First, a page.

Welcome to Smugglivus 2015! Throughout this month, we will have daily guests – authors and bloggers alike – looking back at their favorite reads of 2015, looking forward to events and upcoming books in 2016, and more.
Who: Our very first guest this year is Nicole Kornher-Stace, author of one of Ana’s top books of 2015, the AMAZING Archivist Wasp (and we have a signed copy to giveaway!).
Nicole’s short fiction and poetry has appeared in numerous magazines and anthologies, including Best American Fantasy, Clockwork Phoenix 3 & 4, The Mammoth Book of SF Stories by Women, Apex, and Fantasy Magazine. Her poem “The Changeling Always Wins” placed 2nd in the 2010 short form Rhysling Award, and her short fiction has been longlisted for the British Fantasy Awards and nominated for the Pushcart Prize.She is the author of Desideria, Demon Lovers and Other Difficulties, The Winter Triptych, and Archivist Wasp.
Hello and happy Smugglivus! Thank you so much for having me! This was really well-timed as I think I read more recent fiction in 2015 than I have in pretty much any year previous.
First, here are some books that I haven’t been seeing nearly enough buzz about.
The Towers trilogy by Karina Sumner-Smith (Radiant / Defiant / Towers Fall)
These were pointed out to me when I was looking for blurbs for Archivist Wasp. Somehow it’d escaped my notice that someone else was writing about a post-apocalyptic ghosthunter and the ghost that she comes to befriend. Towers centers on the very strong friendship between two women (the word “ladybromance”comes to mind) with NO STUPID OBLIGATORY ROMANCE GARBAGE. It’s awesome.
We Will All Go Down Together by Gemma Files
Without spoiling all the cool stuff Files is doing here, this is a book that takes a whole teetering pile of well-worn, all-too-often-sugarcoated tropes and punches you directly in the face with it. Repeatedly. And if you like gorgeous, efficient, muscular prose, you can’t go wrong with pretty much anything Files has touched.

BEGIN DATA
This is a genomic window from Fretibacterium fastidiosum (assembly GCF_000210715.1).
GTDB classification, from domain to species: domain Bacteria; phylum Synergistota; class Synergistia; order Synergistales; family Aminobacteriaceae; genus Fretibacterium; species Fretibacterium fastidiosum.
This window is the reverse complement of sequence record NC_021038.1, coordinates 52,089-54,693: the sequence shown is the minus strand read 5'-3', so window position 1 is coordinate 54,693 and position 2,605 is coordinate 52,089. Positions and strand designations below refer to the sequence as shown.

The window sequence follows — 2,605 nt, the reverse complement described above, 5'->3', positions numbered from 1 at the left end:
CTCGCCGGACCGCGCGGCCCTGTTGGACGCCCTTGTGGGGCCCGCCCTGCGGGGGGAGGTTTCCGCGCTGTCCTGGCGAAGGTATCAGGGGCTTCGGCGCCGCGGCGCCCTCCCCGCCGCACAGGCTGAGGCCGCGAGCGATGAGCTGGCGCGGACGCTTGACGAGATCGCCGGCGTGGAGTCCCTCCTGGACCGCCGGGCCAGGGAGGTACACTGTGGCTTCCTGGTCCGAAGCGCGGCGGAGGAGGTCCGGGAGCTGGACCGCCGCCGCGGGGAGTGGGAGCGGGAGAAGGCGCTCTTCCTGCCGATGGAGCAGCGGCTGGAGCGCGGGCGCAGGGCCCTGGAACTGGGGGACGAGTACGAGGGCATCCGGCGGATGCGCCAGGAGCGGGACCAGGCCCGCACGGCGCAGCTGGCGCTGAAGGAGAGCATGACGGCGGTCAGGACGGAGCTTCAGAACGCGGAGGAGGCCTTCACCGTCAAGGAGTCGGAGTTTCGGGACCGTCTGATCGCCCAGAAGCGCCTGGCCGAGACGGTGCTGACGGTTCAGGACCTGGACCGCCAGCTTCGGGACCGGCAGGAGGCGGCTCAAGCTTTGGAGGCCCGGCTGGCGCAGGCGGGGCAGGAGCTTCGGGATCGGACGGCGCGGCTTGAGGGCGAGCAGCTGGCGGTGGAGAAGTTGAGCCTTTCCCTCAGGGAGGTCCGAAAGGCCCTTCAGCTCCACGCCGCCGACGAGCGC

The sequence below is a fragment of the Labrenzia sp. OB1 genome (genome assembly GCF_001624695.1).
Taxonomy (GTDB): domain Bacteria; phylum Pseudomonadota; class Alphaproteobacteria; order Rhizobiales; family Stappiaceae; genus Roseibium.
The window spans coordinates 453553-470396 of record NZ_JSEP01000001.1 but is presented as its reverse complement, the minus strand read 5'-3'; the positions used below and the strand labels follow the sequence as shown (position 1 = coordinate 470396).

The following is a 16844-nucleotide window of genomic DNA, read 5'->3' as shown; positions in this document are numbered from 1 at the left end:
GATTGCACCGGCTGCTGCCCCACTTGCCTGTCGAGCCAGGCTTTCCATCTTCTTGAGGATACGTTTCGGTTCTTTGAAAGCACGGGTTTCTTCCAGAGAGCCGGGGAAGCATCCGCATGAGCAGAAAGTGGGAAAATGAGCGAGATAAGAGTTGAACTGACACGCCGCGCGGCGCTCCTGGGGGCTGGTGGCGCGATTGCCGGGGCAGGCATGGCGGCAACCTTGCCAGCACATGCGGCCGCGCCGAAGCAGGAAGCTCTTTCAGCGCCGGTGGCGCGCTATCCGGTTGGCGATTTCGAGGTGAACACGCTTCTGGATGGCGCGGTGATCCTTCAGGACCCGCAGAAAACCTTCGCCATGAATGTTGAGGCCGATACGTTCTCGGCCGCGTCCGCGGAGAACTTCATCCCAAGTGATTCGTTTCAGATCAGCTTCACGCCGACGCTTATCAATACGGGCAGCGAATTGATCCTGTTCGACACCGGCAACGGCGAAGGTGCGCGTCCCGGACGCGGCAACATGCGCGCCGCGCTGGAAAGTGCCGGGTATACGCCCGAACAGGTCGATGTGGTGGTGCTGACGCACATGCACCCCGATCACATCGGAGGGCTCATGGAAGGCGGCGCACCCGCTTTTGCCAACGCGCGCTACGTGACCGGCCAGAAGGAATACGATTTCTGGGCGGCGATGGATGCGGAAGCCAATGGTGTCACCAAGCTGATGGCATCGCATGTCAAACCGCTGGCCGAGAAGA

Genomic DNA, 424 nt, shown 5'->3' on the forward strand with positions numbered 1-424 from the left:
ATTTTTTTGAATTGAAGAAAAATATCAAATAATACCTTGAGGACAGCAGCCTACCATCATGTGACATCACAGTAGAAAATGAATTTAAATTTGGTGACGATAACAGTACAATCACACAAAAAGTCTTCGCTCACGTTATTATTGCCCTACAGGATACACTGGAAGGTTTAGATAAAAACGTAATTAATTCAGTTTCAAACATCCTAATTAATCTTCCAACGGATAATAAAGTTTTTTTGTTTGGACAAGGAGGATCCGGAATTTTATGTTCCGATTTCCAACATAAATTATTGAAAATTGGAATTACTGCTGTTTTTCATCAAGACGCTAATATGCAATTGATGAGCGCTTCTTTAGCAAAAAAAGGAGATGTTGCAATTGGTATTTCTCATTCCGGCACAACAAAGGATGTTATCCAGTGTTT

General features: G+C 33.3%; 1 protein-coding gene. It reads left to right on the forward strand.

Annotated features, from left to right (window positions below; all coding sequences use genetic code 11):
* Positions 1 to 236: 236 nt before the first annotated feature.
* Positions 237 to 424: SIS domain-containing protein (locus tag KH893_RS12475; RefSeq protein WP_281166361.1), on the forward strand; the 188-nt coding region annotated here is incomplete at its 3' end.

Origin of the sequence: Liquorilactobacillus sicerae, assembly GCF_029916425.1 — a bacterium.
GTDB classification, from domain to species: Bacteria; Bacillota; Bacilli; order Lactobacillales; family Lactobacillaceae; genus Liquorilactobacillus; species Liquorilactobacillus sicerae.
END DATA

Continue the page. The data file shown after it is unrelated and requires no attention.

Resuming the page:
Way Down Dark by J.P. Smythe
This book is pretty much what you would get if you set Snowpiercer on a generation ship. Pitch-dark YA (yesss) with a flawed, desperate, believable girl protagonist (yessss) with a plot that just thunders along at breakneck speed. I can’t find much about the next two books in the projected trilogy, but I’m looking forward to them for sure.
Zeroboxer by Fonda Lee
Zero-gravity MMA in spaaaaace. Need I say more? It’s obvious from pretty much any fight scene in this book that Lee knows her MMA. I want this to be a movie.
Prophecies, Libels and Dreams by Ysabeau S. Wilce
Ysabeau Wilce is that rare creature: a writer who writes character-based short fiction. And it’s awesome. Her Flora Segunda books are great, but for my money it’s in her short game where she really shines. I honestly can’t describe this book better than the paragraph I just borrowed off the backcover copy, so here: “These inter-connected stories are set in an opulent quasi-historical world of magick and high manners called the Republic of Califa. The Republic is a strangely familiar place—a baroque approximation of Gold Rush era-California with an overlay of Aztec ceremony—yet the characters who populate it are true originals: rockstar magicians, murderous gloves, bouncing boy terrors, blue tinted butlers, sentient squids, and a three-year-old Little Tiny Doom and her vengeful pink plush pig.”
I KNOW, RIGHT?
All You Need Is Kill by Hiroshi Sakurazaka
Everybody knows by now that this is the book that the movie Edge of Tomorrow is based on (go watch it, I’ll wait), but it is so extremely different from the movie adaptation (different plot structure! different worldbuilding! 100% less whitewashing!) that whatever your thoughts were on the movie, the book is still well worth a read. My personal favorite scene from the book doesn’t even make it into the movie, booo.
There Is No Lovely End by Patty Templeton